March 31st, 2008 by xformed
Required reading: Fred Fry’s Maritime Monday 104, Eagle1’s first person report of being captured by modern day pirates and now, CDR Salamander opens fire on the new Maritime Strategy document. Toss in Eagle1’s Sunday Ship History: Aerial Mining post, too (with an old post of mine related to the subject, because it discusses one Navy admiral’s view on the minings in Vietnam).
Last week, I reported on Father O’Callahan, one of the Medal of Honor awardees aboard USS FRANKLIN. There is background information there, and links to other references about the attack on the FRANKLIN, which support this post as well. Consider it pre-reading to frame the writing below.
Born in July 23rd, 1903, Donald Gary enlisted in the Navy in 1919.
For conspicuous gallantry and intrepidity at the risk of his life above and beyond the call of duty as an Engineering Officer attached to the U.S.S. Franklin when that vessel was fiercely attacked by enemy aircraft during the operations against the Japanese Home Islands near Kobe, Japan, 19 March 1945. Stationed on the third deck when the ship was rocked by a series of violent explosions set off in her own ready bombs, rockets and ammunition by the hostile attack, Lieutenant Gary unhesitatingly risked his life to assist several hundred men trapped in a messing compartment filled with smoke, and with no apparent egress. As the imperiled men below decks became increasingly panic-stricken under the raging fury of incessant explosions, he confidently assured them he would find a means of affecting their release and, groping through the dark, debris-filled corridors, untimately discovered an escapeway. Staunchly determined, he struggled back to the messing compartment three times despite menacing flames, flooding water and the ominous threat of sudden additional explosions, on each occasion calmly leading his men through the blanketing pall of smoke until the last one had been saved. Selfless in his concern for his ship and his fellows, he constantly rallied others about him, repeatedly organized and led fire-fighting parties into the blazing inferno on the flight deck and, when firerooms 1 and 2 were found to be inoperable, entered the No. 3 fireroom and directed the raising of steam in one boiler in the face of extreme difficulty and hazard. An inspiring and courageous leader, Lieutenant Gary rendered self-sacrificing service under the most perilous conditions and, by his heroic initiative, fortitude and valor, was responsible for the saving of several hundred lives. His conduct throughout reflects the highest credit upon himself and upon the United States Naval Service.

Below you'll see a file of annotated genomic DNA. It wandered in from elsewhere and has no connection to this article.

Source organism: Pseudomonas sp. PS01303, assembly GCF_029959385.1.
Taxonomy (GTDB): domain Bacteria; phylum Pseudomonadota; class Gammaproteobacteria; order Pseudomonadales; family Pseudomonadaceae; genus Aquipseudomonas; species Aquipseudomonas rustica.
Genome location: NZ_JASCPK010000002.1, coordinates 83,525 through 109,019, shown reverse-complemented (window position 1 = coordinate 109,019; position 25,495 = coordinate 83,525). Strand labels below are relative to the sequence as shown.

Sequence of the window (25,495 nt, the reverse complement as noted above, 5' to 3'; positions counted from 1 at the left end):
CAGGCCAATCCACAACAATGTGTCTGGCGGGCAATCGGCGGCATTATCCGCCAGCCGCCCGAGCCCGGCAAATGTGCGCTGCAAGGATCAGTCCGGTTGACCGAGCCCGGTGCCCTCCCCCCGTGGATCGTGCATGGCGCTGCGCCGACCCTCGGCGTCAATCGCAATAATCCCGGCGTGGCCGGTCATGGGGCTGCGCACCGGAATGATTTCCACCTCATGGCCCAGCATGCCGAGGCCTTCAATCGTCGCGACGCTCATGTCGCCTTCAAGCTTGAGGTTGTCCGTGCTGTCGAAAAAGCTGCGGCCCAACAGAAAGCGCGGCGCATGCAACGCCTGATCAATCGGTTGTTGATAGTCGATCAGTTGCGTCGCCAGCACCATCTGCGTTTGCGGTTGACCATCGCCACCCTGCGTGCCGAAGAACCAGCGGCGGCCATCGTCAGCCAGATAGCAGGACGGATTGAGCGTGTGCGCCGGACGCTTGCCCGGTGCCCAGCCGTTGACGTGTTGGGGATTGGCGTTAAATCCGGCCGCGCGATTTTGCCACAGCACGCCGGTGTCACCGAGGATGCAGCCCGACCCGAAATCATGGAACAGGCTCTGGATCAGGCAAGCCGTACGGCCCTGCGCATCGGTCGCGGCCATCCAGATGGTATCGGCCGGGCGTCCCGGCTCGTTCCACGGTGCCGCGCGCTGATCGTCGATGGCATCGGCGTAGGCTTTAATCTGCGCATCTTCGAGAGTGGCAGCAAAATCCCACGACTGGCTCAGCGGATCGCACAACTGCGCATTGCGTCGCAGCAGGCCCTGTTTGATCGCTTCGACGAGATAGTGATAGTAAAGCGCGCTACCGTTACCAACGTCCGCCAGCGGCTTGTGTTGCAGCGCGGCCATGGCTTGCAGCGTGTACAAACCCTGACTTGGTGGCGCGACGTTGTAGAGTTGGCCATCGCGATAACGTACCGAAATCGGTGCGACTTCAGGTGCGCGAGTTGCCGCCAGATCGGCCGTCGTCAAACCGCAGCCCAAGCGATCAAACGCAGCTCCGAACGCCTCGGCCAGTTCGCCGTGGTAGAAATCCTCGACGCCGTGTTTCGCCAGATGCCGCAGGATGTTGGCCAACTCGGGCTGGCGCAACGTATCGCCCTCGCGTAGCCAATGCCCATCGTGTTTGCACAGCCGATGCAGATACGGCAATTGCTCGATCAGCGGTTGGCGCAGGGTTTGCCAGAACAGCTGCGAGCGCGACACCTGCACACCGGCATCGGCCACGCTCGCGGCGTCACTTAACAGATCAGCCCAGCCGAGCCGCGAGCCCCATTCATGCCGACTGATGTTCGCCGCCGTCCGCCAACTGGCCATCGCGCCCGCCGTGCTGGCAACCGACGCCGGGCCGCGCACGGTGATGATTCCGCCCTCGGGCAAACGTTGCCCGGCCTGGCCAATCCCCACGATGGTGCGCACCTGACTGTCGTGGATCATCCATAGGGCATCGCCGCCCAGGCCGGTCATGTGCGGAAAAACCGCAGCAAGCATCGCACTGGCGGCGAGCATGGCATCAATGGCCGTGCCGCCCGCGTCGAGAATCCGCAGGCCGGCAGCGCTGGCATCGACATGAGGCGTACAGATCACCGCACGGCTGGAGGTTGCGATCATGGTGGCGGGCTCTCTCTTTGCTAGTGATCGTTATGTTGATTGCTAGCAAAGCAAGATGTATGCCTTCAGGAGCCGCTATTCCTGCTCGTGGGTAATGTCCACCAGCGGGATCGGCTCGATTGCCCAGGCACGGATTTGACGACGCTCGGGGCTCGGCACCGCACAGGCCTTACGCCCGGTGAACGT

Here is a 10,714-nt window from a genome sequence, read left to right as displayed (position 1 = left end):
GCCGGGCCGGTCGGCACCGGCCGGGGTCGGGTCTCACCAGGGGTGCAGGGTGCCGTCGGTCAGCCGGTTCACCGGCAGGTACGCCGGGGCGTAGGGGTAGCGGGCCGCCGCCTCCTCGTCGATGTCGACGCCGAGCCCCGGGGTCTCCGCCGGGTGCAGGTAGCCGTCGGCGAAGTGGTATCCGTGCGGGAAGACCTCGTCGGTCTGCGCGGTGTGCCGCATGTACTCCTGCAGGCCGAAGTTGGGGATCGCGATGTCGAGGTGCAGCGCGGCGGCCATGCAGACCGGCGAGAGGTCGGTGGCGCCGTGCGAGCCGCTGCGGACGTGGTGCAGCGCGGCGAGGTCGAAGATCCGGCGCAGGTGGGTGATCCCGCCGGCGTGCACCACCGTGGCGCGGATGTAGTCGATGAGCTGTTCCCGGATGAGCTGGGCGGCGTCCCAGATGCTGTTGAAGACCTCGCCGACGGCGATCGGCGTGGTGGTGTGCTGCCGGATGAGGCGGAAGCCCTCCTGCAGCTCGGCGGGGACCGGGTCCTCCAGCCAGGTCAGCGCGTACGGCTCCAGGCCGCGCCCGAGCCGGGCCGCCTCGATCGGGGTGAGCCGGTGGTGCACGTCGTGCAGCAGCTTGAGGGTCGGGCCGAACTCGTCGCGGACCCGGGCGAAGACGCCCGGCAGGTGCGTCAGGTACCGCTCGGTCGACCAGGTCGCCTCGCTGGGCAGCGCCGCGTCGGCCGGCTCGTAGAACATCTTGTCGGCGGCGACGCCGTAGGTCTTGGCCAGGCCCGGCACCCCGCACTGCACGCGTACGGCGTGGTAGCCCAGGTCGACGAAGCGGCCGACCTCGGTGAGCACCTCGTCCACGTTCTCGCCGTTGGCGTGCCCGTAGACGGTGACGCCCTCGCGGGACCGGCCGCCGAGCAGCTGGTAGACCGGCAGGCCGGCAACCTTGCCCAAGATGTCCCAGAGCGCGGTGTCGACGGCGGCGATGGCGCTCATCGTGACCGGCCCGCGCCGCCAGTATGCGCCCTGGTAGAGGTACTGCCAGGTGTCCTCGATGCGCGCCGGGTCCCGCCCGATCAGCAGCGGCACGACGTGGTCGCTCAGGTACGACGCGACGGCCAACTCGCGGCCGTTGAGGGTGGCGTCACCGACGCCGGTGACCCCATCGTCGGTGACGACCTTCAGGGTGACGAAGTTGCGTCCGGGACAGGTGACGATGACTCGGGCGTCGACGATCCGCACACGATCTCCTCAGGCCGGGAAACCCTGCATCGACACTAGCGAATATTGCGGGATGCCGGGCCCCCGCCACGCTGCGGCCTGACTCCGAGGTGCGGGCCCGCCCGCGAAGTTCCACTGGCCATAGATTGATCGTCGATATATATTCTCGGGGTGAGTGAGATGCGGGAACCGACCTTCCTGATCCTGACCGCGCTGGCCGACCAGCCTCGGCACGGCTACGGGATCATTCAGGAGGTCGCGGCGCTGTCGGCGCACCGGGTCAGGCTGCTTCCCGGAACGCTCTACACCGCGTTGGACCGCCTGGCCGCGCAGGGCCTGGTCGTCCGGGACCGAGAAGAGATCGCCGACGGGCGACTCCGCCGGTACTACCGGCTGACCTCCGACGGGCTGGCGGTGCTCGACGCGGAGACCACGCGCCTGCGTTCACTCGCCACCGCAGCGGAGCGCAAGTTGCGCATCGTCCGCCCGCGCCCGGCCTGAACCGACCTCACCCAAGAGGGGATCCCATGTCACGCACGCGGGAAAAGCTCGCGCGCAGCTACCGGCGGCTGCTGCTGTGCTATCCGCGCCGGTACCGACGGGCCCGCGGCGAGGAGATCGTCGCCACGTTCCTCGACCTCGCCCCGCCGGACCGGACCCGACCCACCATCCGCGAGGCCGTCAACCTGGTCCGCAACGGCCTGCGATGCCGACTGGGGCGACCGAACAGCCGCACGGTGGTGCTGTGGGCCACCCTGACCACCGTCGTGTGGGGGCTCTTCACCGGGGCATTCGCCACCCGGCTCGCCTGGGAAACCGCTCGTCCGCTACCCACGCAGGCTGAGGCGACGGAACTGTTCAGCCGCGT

From the WW2DB, this bit on the later part of CDR Gary’s career:
Gary was subsequently promoted to the ranks of lieutenant and lieutenant commander. After the war, he remained with the ship until she was decommissioned in Feb 1947. He was then assigned to the Naval Disciplinary Barracks at Terminal Island, California, United States, where he served until retirement in Jun 1950. He was promoted to the rank of commander while on the retirement list. He passed away in [April 9th,]
1977. He now rests at the Fort Rosecrans National Cemetery in San Diego, California, United States.
Around the web, there is little information about Donald Gary. The Naval Archives does have his collection of his personal papers,
but they are not published.
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